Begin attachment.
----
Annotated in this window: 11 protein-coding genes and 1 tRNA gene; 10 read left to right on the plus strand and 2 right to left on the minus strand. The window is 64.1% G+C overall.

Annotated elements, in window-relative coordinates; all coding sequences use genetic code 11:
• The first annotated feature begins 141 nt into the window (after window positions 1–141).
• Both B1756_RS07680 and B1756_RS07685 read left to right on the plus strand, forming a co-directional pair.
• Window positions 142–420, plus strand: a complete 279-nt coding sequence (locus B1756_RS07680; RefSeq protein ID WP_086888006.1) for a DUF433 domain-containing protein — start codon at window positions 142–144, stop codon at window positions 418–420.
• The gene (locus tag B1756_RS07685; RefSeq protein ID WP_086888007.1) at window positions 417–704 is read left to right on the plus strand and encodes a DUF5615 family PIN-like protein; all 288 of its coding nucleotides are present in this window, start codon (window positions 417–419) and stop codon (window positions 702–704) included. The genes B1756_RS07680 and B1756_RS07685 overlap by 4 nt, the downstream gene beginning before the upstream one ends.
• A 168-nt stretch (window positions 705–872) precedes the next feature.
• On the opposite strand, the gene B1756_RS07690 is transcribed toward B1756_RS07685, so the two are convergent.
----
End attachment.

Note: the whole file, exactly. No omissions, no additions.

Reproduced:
Annotated in this window: 11 protein-coding genes and 1 tRNA gene; 10 read left to right on the plus strand and 2 right to left on the minus strand. The window is 64.1% G+C overall.

Annotated elements, in window-relative coordinates; all coding sequences use genetic code 11:
• The first annotated feature begins 141 nt into the window (after window positions 1–141).
• Both B1756_RS07680 and B1756_RS07685 read left to right on the plus strand, forming a co-directional pair.
• Window positions 142–420, plus strand: a complete 279-nt coding sequence (locus B1756_RS07680; RefSeq protein ID WP_086888006.1) for a DUF433 domain-containing protein — start codon at window positions 142–144, stop codon at window positions 418–420.
• The gene (locus tag B1756_RS07685; RefSeq protein ID WP_086888007.1) at window positions 417–704 is read left to right on the plus strand and encodes a DUF5615 family PIN-like protein; all 288 of its coding nucleotides are present in this window, start codon (window positions 417–419) and stop codon (window positions 702–704) included. The genes B1756_RS07680 and B1756_RS07685 overlap by 4 nt, the downstream gene beginning before the upstream one ends.
• A 168-nt stretch (window positions 705–872) precedes the next feature.
• On the opposite strand, the gene B1756_RS07690 is transcribed toward B1756_RS07685, so the two are convergent.